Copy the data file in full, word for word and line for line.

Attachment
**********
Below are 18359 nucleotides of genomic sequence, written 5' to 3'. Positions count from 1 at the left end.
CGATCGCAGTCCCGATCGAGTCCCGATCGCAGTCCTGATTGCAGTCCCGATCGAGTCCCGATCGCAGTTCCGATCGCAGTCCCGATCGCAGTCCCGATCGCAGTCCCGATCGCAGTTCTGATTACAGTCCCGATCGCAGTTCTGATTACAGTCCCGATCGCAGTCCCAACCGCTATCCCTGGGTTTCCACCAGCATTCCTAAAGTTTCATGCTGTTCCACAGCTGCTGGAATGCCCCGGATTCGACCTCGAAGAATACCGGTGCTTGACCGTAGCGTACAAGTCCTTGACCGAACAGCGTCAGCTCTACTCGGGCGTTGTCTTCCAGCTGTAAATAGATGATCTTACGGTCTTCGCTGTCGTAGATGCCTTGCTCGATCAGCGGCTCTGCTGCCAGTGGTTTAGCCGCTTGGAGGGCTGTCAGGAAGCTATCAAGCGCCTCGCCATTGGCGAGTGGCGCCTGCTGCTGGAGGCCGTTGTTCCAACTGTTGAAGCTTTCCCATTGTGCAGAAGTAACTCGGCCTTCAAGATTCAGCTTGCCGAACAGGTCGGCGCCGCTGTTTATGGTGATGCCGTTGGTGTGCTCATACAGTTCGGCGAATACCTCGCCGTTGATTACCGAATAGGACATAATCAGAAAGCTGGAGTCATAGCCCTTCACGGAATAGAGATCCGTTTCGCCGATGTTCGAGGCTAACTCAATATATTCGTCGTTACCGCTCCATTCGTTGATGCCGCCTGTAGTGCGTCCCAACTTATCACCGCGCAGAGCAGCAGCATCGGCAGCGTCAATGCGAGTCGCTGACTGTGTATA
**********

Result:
Below are 18359 nucleotides of genomic sequence, written 5' to 3'. Positions count from 1 at the left end.
CGATCGCAGTCCCGATCGAGTCCCGATCGCAGTCCTGATTGCAGTCCCGATCGAGTCCCGATCGCAGTTCCGATCGCAGTCCCGATCGCAGTCCCGATCGCAGTCCCGATCGCAGTTCTGATTACAGTCCCGATCGCAGTTCTGATTACAGTCCCGATCGCAGTCCCAACCGCTATCCCTGGGTTTCCACCAGCATTCCTAAAGTTTCATGCTGTTCCACAGCTGCTGGAATGCCCCGGATTCGACCTCGAAGAATACCGGTGCTTGACCGTAGCGTACAAGTCCTTGACCGAACAGCGTCAGCTCTACTCGGGCGTTGTCTTCCAGCTGTAAATAGATGATCTTACGGTCTTCGCTGTCGTAGATGCCTTGCTCGATCAGCGGCTCTGCTGCCAGTGGTTTAGCCGCTTGGAGGGCTGTCAGGAAGCTATCAAGCGCCTCGCCATTGGCGAGTGGCGCCTGCTGCTGGAGGCCGTTGTTCCAACTGTTGAAGCTTTCCCATTGTGCAGAAGTAACTCGGCCTTCAAGATTCAGCTTGCCGAACAGGTCGGCGCCGCTGTTTATGGTGATGCCGTTGGTGTGCTCATACAGTTCGGCGAATACCTCGCCGTTGATTACCGAATAGGACATAATCAGAAAGCTGGAGTCATAGCCCTTCACGGAATAGAGATCCGTTTCGCCGATGTTCGAGGCTAACTCAATATATTCGTCGTTACCGCTCCATTCGTTGATGCCGCCTGTAGTGCGTCCCAACTTATCACCGCGCAGAGCAGCAGCATCGGCAGCGTCAATGCGAGTCGCTGACTGTGTATA